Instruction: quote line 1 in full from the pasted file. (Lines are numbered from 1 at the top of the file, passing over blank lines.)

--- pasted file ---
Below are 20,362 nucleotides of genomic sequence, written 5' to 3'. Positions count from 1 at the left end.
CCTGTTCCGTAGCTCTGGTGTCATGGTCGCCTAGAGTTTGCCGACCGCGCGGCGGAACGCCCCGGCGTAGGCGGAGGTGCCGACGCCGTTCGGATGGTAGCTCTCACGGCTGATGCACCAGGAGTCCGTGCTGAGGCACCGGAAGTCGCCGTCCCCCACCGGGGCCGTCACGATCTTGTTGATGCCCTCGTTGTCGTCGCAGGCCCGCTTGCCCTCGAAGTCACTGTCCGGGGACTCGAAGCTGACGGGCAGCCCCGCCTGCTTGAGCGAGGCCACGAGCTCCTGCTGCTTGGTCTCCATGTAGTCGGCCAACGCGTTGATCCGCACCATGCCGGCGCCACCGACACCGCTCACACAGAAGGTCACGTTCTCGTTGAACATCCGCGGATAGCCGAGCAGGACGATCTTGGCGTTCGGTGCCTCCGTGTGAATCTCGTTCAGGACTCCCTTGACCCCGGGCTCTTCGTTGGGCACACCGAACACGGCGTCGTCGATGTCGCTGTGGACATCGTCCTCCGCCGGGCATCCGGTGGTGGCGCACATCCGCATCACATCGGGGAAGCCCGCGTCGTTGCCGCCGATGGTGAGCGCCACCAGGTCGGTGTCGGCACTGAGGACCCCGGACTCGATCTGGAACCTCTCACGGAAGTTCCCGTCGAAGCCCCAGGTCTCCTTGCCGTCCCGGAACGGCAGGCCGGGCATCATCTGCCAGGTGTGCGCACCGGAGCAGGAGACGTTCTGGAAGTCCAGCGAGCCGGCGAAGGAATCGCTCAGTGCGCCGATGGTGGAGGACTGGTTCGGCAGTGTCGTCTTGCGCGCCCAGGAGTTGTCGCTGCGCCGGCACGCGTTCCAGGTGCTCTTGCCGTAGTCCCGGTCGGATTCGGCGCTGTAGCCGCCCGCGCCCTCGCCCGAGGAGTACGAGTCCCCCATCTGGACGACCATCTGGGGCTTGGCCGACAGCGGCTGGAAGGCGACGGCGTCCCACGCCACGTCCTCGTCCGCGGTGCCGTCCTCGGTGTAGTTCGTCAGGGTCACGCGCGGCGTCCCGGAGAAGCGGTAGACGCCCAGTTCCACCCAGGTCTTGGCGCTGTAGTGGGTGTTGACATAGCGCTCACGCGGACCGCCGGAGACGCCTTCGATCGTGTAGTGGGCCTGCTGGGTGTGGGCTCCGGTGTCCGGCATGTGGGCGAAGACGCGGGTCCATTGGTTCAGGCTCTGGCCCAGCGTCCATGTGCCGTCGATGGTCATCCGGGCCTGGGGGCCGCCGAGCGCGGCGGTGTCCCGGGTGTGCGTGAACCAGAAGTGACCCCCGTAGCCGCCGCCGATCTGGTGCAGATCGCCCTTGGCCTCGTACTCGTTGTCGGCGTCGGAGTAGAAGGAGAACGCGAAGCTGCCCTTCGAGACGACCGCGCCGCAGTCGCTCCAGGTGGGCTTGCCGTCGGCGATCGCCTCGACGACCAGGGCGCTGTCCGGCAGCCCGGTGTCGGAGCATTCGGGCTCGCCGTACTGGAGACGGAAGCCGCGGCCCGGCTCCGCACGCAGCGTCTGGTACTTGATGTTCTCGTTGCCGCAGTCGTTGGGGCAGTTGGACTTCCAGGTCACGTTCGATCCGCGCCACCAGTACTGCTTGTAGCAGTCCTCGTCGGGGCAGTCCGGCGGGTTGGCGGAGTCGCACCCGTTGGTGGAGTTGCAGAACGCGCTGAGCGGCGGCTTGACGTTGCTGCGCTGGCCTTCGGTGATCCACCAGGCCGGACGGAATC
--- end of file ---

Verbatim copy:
Below are 20,362 nucleotides of genomic sequence, written 5' to 3'. Positions count from 1 at the left end.